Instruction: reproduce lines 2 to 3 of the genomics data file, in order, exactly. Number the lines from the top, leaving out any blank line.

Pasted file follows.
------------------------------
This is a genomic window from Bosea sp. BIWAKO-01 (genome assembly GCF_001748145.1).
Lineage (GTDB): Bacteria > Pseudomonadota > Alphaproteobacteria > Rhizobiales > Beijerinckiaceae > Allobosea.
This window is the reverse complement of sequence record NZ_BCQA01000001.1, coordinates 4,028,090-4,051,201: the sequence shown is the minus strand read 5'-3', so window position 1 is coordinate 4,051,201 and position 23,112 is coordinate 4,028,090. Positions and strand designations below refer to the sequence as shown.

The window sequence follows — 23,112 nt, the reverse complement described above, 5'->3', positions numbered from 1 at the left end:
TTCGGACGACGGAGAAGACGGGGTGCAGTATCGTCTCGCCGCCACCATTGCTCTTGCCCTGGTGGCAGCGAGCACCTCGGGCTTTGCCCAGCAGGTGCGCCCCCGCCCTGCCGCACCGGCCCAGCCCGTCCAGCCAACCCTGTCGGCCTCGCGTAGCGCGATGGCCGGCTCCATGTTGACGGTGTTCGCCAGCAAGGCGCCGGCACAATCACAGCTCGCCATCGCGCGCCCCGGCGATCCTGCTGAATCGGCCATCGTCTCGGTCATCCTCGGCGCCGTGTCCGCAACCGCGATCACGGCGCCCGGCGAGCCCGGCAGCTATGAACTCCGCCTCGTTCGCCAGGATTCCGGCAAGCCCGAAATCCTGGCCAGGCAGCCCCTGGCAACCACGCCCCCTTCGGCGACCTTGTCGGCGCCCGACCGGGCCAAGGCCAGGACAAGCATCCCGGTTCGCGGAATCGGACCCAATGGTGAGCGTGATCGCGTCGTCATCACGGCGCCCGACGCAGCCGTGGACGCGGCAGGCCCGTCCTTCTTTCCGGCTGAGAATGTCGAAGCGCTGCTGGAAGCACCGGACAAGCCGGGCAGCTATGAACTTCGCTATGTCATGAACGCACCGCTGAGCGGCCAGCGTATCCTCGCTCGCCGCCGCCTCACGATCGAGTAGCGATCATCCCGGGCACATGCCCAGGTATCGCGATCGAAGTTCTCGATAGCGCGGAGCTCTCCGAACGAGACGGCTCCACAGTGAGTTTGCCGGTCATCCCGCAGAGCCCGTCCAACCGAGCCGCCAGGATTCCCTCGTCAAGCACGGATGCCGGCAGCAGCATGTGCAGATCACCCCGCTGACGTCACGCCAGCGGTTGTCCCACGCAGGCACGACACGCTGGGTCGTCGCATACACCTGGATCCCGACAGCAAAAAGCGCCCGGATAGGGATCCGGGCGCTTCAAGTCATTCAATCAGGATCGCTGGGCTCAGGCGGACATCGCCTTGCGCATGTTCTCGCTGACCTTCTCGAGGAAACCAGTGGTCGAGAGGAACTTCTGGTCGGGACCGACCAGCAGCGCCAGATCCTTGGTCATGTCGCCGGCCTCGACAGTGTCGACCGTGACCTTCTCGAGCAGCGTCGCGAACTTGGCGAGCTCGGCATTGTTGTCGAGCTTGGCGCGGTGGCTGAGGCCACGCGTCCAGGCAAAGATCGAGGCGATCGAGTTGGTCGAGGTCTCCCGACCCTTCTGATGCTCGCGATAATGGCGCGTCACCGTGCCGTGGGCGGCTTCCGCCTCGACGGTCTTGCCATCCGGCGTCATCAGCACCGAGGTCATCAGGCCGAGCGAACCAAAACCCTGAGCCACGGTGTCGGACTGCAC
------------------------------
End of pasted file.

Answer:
Lineage (GTDB): Bacteria > Pseudomonadota > Alphaproteobacteria > Rhizobiales > Beijerinckiaceae > Allobosea.
This window is the reverse complement of sequence record NZ_BCQA01000001.1, coordinates 4,028,090-4,051,201: the sequence shown is the minus strand read 5'-3', so window position 1 is coordinate 4,051,201 and position 23,112 is coordinate 4,028,090. Positions and strand designations below refer to the sequence as shown.